XXII. The year following, in which the consuls were Publius Plautius Proculus,Y.R.427. 325. and Publius Cornelius Scapula, was remarkable for no one transaction, civil or military, except the sending of a colony to Fregellæ, a district which had belonged to the Sidicinians, and afterwards to the Volscians; and a distribution of meat to the people, made by Marcus Flavius, on occasion of the funeral of his mother. There were many who represented, that, under the appearance of doing honour to his parent, he was making recompence to the people, for having acquitted him, when prosecuted by the ædiles on a charge of having debauched a married woman. This donative, intended as a return for favours shewn on the trial, proved also the means of procuring him the honour of a public office; for, at the next election of plebeian tribunes, though absent, he was preferred before the candidates who solicited in person. The city Palæpolis was situated at no great distance from the spot where Neapolis now stands. The two cities were inhabited by one people: these came from Cumæ, and the Cumans derive their origin from Chalcis in Eubœa. By means of the fleet, in which they had been conveyed hither, they possessed great power on the coast of the sea, near which they dwelt. Their first landing was on the islands of Ænaria, and the Pithacusæ: afterwards they ventured to transfer their settlement to the continent. This state, relying on their own strength, and also on the disposition of the Samnites, to come to a rupture with the Romans; or, encouraged by the report of a pestilence, having attacked the city of Rome, committed various acts of hostility against the Romans settled in the Campanian and Falernian territories. Wherefore, in the succeeding consulate of Lucius Cornelius, and Quintus Publilius Philo a second time,Y.R.428. 324. heralds being sent to Palæpolis to demand satisfaction, and a haughty answer being returned by these Greeks, a race more magnanimous in words than in action, the people, in pursuance of the direction of the senate, ordered war to be declared against them. On settling the provinces between the consuls, the war against the Greeks fell to Publilius. Cornelius, with another army, was appointed to watch the motions of the Samnites: and a report prevailing, of an expected revolt in Campania, in which case they intended to march their troops thither, that was judged the properest station for him.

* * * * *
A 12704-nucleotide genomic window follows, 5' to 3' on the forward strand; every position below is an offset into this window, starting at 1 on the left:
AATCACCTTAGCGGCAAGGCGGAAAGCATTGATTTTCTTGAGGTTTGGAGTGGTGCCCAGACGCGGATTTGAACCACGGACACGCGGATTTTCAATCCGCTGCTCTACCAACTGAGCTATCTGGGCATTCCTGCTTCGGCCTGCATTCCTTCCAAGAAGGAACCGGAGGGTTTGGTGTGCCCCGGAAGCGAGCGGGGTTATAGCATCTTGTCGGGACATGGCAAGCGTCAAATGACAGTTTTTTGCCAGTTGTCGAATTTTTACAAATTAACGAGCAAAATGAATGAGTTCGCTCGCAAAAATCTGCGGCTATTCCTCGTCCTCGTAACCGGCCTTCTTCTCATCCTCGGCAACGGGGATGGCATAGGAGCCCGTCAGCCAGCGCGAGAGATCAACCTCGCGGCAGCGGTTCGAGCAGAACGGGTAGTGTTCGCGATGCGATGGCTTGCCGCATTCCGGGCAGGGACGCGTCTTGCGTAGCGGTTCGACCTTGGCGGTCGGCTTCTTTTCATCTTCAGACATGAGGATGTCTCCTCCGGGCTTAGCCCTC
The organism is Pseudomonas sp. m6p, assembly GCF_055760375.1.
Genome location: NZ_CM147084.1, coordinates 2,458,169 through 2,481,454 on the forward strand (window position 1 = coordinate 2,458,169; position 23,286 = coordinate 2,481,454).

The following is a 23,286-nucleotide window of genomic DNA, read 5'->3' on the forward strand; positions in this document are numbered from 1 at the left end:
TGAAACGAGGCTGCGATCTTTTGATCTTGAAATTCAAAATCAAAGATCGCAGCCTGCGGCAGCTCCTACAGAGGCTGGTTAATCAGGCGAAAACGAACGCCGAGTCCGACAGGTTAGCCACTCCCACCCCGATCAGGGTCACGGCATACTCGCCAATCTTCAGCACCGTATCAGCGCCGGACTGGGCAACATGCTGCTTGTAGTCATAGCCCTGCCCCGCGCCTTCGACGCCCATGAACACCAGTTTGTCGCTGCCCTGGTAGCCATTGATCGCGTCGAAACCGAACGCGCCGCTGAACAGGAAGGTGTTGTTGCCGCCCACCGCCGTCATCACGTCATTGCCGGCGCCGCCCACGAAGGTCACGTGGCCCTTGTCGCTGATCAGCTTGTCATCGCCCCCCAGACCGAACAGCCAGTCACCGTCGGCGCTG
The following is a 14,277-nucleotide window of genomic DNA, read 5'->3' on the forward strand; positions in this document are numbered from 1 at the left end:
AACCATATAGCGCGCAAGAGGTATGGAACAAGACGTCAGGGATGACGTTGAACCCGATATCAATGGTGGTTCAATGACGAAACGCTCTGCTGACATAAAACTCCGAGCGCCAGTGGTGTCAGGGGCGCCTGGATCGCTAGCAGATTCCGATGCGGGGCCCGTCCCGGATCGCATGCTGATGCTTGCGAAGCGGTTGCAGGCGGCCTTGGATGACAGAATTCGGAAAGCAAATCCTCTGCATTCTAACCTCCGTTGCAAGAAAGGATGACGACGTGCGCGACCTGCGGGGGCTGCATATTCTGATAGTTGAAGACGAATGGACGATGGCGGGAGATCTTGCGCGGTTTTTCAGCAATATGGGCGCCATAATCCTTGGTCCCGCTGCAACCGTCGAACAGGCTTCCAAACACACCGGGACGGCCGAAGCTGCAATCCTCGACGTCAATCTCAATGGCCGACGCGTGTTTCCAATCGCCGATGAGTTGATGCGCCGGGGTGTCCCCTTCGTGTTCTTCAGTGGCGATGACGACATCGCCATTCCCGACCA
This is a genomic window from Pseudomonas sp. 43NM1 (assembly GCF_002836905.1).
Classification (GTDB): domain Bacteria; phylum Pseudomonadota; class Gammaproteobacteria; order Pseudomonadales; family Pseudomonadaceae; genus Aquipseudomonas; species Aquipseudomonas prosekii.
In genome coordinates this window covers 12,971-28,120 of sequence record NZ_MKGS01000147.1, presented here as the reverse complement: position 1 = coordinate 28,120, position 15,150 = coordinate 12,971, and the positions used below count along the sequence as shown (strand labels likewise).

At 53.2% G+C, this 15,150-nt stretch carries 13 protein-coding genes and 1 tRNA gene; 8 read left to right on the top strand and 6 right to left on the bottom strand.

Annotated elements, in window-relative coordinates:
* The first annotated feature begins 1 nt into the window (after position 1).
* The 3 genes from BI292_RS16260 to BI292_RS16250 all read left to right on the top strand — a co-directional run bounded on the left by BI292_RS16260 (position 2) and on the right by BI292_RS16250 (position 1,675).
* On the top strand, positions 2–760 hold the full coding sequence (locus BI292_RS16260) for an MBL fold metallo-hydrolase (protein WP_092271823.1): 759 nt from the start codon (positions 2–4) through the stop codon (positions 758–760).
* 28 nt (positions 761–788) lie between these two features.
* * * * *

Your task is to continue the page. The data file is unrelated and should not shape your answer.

XXIII. The senate received information, from both the consuls, that there was very little hope of peace with the Samnites. Publilius informed them, that two thousand soldiers from Nolæ, and four thousand of the Samnites, had been received into Palæpolis, a measure rather forced on the Greeks by the Nolans, than agreeable to their inclination. Cornelius wrote, that a levy of troops had been ordered, that all Samnium was in motion, and that the neighbouring states of Privernum, Fundi, and Formiæ, were openly solicited to join them. It was thought proper, that, before hostilities were commenced, ambassadors should be sent to expostulate on these subjects with the Samnites, who answered in a haughty manner; they even went so far as to accuse the Romans of behaving injuriously towards them; but, nevertheless, they took pains to acquit themselves of the charges made against them, asserting, that “their state had not given either counsel or aid to the Greeks, nor used any solicitations, on their behalf, to the Fundans, or Formians: for, if they were disposed to war, they had not the least reason to be diffident of their own strength. However, they could not dissemble, that it gave great offence to the state of the Samnites, that Fregellæ, a town which they had taken from the Volscians, and demolished, should have been rebuilt by the Romans; and that they should have established a colony within the territory of the Samnites, to which their colonists gave the name of Fregellæ. This injury and affront, if not done away by the authors, they were determined themselves to remove, by the most effectual means in their power.” One of the Roman ambassadors proposed to discuss the matter, before their common allies and friends; on which their magistrate said, “Why do we disguise our sentiments? Romans, no conferences of ambassadors, nor arbitration of any person whatever, can terminate our differences; but the plains of Campania, in which we must fight: let our armies, therefore, meet between Capua and Suessula; and there let us decide, whether the Samnite, or the Roman, shall hold the sovereignty of Italy.” To this the ambassadors of the Romans replied, that “they would go, not whither their enemy called, but whither their commanders should lead.” In the mean time, Publilius, by seizing an advantageous post between Palæpolis and Neapolis, had cut off the confederates from that interchange of mutual aid, which they had hitherto afforded each other, when either place was pressed. The day of the elections approached; and, as it was highly inexpedient that Publilius should be recalled, when on the point of assailing the enemy’s walls, and in daily expectation of gaining possession of their city, application was made to the tribunes, to recommend to the people the passing of an order, that Publilius Philo, when his year of office should expire, might continue in command, as pro-consul, until the war with the Greeks should be finished. A letter was dispatched to Lucius Cornelius, with orders to name a dictator; for it was not thought proper that the consul should be recalled, while he was employed in vigorously prosecuting the business of the campaign, and had already carried the war into Samnium. He nominated Marcus Claudius Marcellus, who appointed Spurius Postumius master of the horse. The elections, however, were not held by the dictator, because the regularity of his appointment was called in question; and the augurs, being consulted, pronounced that it appeared defective. The tribunes inveighed against this proceeding, as dangerous and dishonourable; “for it was not probable,” they said, “that a fault in the appointment could have been discovered, as the consul, rising in the night, had nominated the dictator in private, and while every thing was still*; nor had the said consul, in any of his letters, either public or private, made any mention of such a thing; nor did any person whatever appear, who said that he saw or heard any thing which could vitiate the auspices. Neither could the augurs, sitting at Rome, divine what inauspicious circumstance had occurred to the consul in the camp. Who did not plainly perceive, that the dictator’s being a plebeian, was the defect which the augurs had discovered?” These, and other arguments, were urged, in vain, by the tribunes: the affair ended in an interregnum. At last, after the elections had been adjourned repeatedly, on one pretext or another, the fourteenth interrex,Y.R.429. 323. Lucius Æmilius, elected consuls Caius Pætelius, and Lucius Papirius Mugillanus, or Cursor, as I find him named, in some annals.